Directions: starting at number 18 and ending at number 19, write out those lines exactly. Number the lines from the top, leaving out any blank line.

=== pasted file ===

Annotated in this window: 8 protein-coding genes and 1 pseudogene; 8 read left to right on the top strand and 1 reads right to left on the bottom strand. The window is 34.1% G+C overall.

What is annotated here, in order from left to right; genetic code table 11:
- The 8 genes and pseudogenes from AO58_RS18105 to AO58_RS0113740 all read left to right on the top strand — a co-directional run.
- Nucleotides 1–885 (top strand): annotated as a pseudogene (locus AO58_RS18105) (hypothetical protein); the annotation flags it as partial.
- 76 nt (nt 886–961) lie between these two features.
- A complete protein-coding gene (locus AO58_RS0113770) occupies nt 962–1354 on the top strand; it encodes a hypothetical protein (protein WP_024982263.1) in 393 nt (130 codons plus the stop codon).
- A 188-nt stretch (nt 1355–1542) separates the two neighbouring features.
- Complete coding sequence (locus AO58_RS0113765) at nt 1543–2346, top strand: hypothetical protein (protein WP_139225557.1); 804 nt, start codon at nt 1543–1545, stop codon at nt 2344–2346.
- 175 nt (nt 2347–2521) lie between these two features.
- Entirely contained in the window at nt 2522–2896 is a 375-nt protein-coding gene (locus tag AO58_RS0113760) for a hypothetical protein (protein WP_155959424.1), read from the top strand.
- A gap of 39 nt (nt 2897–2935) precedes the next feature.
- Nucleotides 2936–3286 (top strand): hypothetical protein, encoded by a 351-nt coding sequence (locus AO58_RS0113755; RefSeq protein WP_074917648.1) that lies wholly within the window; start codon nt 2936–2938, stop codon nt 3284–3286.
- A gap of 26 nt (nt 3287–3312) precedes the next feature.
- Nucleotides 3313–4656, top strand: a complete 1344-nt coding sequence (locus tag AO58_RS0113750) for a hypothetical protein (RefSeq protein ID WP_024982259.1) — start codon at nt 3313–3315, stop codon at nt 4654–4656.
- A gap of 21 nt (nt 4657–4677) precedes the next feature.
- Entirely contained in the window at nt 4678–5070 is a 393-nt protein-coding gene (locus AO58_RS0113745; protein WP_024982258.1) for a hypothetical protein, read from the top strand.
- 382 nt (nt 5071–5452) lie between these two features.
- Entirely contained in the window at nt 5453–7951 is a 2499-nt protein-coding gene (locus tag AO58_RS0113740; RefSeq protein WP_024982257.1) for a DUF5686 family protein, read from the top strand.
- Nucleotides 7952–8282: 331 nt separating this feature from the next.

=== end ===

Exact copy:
- Entirely contained in the window at nt 5453–7951 is a 2499-nt protein-coding gene (locus tag AO58_RS0113740; RefSeq protein WP_024982257.1) for a DUF5686 family protein, read from the top strand.
- Nucleotides 7952–8282: 331 nt separating this feature from the next.